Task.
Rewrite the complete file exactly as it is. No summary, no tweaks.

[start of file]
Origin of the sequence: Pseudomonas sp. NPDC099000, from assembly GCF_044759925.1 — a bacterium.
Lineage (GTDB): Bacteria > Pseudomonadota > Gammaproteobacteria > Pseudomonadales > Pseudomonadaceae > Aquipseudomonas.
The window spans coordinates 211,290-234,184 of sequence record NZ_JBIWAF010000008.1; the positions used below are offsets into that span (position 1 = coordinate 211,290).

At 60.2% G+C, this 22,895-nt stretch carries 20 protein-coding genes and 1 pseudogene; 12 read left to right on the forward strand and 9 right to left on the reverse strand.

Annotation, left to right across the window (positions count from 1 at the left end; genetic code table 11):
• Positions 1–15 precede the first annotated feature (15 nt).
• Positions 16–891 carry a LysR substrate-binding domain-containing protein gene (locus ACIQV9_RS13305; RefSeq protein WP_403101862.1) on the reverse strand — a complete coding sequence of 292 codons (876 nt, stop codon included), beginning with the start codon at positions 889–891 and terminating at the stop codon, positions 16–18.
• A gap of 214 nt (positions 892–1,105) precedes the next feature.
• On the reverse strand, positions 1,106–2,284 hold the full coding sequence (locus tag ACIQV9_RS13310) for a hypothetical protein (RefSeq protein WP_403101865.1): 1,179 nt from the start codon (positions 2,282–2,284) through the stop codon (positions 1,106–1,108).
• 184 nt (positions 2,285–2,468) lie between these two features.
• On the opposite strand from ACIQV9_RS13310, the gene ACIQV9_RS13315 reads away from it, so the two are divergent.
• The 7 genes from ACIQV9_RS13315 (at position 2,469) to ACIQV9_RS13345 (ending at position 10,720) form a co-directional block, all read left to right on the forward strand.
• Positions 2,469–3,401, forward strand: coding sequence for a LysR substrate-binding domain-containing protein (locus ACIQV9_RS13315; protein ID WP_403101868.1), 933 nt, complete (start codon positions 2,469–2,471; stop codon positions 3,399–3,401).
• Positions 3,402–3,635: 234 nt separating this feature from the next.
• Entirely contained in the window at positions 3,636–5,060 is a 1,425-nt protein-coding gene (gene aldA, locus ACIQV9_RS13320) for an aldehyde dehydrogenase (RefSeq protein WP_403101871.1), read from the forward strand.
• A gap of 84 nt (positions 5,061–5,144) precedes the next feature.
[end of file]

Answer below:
Origin of the sequence: Pseudomonas sp. NPDC099000, from assembly GCF_044759925.1 — a bacterium.
Lineage (GTDB): Bacteria > Pseudomonadota > Gammaproteobacteria > Pseudomonadales > Pseudomonadaceae > Aquipseudomonas.
The window spans coordinates 211,290-234,184 of sequence record NZ_JBIWAF010000008.1; the positions used below are offsets into that span (position 1 = coordinate 211,290).

At 60.2% G+C, this 22,895-nt stretch carries 20 protein-coding genes and 1 pseudogene; 12 read left to right on the forward strand and 9 right to left on the reverse strand.

Annotation, left to right across the window (positions count from 1 at the left end; genetic code table 11):
• Positions 1–15 precede the first annotated feature (15 nt).
• Positions 16–891 carry a LysR substrate-binding domain-containing protein gene (locus ACIQV9_RS13305; RefSeq protein WP_403101862.1) on the reverse strand — a complete coding sequence of 292 codons (876 nt, stop codon included), beginning with the start codon at positions 889–891 and terminating at the stop codon, positions 16–18.
• A gap of 214 nt (positions 892–1,105) precedes the next feature.
• On the reverse strand, positions 1,106–2,284 hold the full coding sequence (locus tag ACIQV9_RS13310) for a hypothetical protein (RefSeq protein WP_403101865.1): 1,179 nt from the start codon (positions 2,282–2,284) through the stop codon (positions 1,106–1,108).
• 184 nt (positions 2,285–2,468) lie between these two features.
• On the opposite strand from ACIQV9_RS13310, the gene ACIQV9_RS13315 reads away from it, so the two are divergent.
• The 7 genes from ACIQV9_RS13315 (at position 2,469) to ACIQV9_RS13345 (ending at position 10,720) form a co-directional block, all read left to right on the forward strand.
• Positions 2,469–3,401, forward strand: coding sequence for a LysR substrate-binding domain-containing protein (locus ACIQV9_RS13315; protein ID WP_403101868.1), 933 nt, complete (start codon positions 2,469–2,471; stop codon positions 3,399–3,401).
• Positions 3,402–3,635: 234 nt separating this feature from the next.
• Entirely contained in the window at positions 3,636–5,060 is a 1,425-nt protein-coding gene (gene aldA, locus ACIQV9_RS13320) for an aldehyde dehydrogenase (RefSeq protein WP_403101871.1), read from the forward strand.
• A gap of 84 nt (positions 5,061–5,144) precedes the next feature.